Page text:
UPDATE: The battle over paid sick leave at the municipal level has continued on during the month of February. A House bill received lengthy testimony in a recent Committee meeting and business advocates were vocal on opposing the paid sick leave mandate for Minneapolis. Another Committee on Jobs and Economic Growth heard testimony this week on a Senate companion bill, also aimed at pre-emption of paid sick leave at the municipal level. While these developments have received a lot of press in the media, Governor Dayton has indicated that he is supportive of the Minneapolis paid sick leave ordinance so these bills will not make it past his desk. Employers in Minneapolis should continue to implement their plans for the mandatory sick and safe leave ordinance, effective July 1, 2017.
On January 19, 2017, Hennepin County Judge Dickstein ruled that the Minneapolis paid sick leave ordinance can proceed as planned with a July 1, 2017 effective date. This ruling was in response to a lawsuit filed back in October challenging the sick leave mandate. Judge Dickstein did, however, issue a temporary injunction blocking enforcement of the new law to organizations operating outside the geographic boundaries of Minneapolis. Therefore, only employers who have a business facility within the City of Minneapolis (not the suburbs) would have to comply with the new law. A future hearing is expected to determine if that injunction will become permanent. MRA is monitoring these developments closely and will provide updates as they become available.
At its September 28th meeting, the Minneapolis City Council enacted some technical changes to Minneapolis’ mandatory sick and safe leave ordinance. Here is a summary of the key changes, which will become effective at the same time the law is effective, July 1, 2017:
- The regular rate of pay that must be paid while using sick and safe leave excludes tips, commissions, bonuses, premium overtime pays, expense reimbursements and certain other payments.
- The accrual rate is in one-hour increments only.
- Employers may "front-load" sick and safe time by providing at least 48 hours of sick and safe time following an employee’s 90 days of employment for use during the first calendar year, and by providing at least 80 hours of sick and safe time at the beginning of the calendar year.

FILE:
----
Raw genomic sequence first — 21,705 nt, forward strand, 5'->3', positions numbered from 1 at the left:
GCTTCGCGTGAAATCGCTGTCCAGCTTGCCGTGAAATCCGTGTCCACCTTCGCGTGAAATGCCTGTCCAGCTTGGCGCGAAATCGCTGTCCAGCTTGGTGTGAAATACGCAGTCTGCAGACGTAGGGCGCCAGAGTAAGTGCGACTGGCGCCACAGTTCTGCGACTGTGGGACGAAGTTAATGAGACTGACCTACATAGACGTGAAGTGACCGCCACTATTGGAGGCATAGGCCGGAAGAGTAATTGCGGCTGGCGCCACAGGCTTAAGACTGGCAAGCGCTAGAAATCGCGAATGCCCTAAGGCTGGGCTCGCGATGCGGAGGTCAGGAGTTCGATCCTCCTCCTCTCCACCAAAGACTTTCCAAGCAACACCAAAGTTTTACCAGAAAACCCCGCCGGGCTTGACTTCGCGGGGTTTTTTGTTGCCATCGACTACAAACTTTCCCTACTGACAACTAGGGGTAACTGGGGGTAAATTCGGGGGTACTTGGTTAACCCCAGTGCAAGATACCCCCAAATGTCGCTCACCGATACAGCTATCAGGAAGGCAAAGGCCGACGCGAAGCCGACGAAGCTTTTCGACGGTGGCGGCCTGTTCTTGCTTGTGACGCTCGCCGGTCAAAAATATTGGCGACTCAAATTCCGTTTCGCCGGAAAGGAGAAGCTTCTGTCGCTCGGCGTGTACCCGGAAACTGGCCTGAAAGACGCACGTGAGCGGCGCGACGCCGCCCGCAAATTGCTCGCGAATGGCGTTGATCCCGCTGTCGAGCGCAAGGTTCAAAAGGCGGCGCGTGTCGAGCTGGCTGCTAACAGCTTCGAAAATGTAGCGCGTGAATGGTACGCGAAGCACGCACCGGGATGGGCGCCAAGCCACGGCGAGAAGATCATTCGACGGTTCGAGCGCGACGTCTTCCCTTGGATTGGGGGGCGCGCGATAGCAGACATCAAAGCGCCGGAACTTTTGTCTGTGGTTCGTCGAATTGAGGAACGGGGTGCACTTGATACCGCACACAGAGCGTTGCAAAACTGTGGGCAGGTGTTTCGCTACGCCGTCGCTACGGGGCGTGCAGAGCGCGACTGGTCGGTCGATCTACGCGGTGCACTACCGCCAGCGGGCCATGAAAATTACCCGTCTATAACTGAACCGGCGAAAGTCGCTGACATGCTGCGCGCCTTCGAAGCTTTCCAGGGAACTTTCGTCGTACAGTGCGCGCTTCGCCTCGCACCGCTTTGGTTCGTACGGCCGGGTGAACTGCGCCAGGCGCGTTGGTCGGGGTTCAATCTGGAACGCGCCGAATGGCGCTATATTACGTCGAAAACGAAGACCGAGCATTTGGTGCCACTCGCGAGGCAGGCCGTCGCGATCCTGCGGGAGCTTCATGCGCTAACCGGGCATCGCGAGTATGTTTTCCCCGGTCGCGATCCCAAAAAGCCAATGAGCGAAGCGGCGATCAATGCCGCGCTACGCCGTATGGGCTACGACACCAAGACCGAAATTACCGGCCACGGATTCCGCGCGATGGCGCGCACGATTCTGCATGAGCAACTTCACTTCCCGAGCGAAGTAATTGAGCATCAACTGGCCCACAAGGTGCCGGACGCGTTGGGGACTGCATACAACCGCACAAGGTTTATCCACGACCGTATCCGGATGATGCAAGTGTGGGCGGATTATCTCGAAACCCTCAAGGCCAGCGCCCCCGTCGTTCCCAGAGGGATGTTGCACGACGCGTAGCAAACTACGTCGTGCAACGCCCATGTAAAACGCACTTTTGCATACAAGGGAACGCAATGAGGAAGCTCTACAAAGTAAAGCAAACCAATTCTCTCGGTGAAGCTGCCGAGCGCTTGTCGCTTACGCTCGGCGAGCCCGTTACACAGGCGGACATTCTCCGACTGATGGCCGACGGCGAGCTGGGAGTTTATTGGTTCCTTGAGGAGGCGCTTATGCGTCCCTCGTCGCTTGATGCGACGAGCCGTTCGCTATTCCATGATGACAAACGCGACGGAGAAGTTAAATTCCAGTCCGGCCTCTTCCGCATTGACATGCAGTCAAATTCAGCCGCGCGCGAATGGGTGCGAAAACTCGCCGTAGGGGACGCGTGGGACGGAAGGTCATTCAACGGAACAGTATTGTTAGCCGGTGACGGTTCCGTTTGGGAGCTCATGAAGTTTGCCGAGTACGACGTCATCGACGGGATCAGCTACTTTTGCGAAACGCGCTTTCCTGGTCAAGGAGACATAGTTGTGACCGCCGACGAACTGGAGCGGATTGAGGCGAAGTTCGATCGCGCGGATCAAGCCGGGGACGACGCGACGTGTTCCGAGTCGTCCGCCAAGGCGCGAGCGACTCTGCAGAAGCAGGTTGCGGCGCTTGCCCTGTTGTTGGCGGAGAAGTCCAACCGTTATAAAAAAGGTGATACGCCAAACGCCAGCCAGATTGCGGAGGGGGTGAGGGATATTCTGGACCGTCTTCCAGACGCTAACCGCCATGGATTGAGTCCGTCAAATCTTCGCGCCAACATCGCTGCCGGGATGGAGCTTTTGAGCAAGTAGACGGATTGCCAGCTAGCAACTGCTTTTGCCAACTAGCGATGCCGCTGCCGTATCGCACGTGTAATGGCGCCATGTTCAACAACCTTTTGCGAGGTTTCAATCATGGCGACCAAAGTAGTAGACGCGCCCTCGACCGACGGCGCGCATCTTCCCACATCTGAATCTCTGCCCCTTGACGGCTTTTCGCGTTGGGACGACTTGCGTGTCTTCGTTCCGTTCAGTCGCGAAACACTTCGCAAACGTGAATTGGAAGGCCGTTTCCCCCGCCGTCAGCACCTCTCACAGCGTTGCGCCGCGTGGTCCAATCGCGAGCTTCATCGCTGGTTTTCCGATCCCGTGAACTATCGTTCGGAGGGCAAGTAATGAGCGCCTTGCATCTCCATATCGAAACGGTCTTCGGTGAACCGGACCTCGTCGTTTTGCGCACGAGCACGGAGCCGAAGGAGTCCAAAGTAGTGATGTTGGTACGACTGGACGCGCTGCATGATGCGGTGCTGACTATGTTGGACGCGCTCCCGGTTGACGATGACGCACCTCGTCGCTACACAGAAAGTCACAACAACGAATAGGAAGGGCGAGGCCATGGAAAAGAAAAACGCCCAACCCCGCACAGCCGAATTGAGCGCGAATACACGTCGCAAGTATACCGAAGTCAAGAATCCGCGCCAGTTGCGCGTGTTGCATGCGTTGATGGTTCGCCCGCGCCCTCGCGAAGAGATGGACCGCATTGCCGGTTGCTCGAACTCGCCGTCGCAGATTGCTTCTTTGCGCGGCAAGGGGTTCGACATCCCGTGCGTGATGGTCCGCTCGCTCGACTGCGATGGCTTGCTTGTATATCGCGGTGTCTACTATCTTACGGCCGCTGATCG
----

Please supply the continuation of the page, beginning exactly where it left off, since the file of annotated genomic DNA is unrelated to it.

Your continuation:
- Employers do not need to track hours worked in the City of Minneapolis for employees who only "occasionally" perform work in the city.
Background: On May 27, 2016, the City Council of Minneapolis passed a new mandatory paid sick leave ordinance that applies to EVERY employer with six or more employees if they have ONE employee within the geographic boundaries of the City of Minneapolis (not the suburbs). The key provisions have been changed in a few substantial areas from what was originally proposed. The effective date is July 1, 2017. Rules to help employers implement and administer the law will be issued later this year.
MRA has a complimentary recorded webcast that explains the new rule and answers your questions on what you need to do to prepare.
Here is a summary of the new law:
- Employers with six or more employees would be covered.
- Employers would provide paid sick leave to full-time and part-time workers who work at least 80 hours in a calendar year within the geographic boundaries of the City of Minneapolis.
- Workers would earn one hour of sick leave for every 30 hours worked, up to 48 hours per year.
- The total amount of accrued but unused leave for an employee will not exceed 80 hours at any time, unless the employer agrees to a higher amount.
- The leave may be used by employees when they are ill, or when they care for a sick family member. It will also cover "safety leave," to be used to deal with domestic abuse, stalking, or other personal safety concerns. It is also available when the employee needs to take time off to care for a family member whose school or place of care has been closed due to inclement weather, loss of power, loss of heating, loss of water, or other unexpected closure.
- Employers would not be required to pay out unused time upon the employee's termination.
- There will be posting and records retention requirements (3 years) for employers.
- Specific penalties for noncompliance have been identified.
These changes could have significant impact on employers. MRA will provide detailed guidance and tools during 2016 and 2017 to help you prepare.
Source: Lynell Meeth, HR Business Advisor, MRA – The Management Association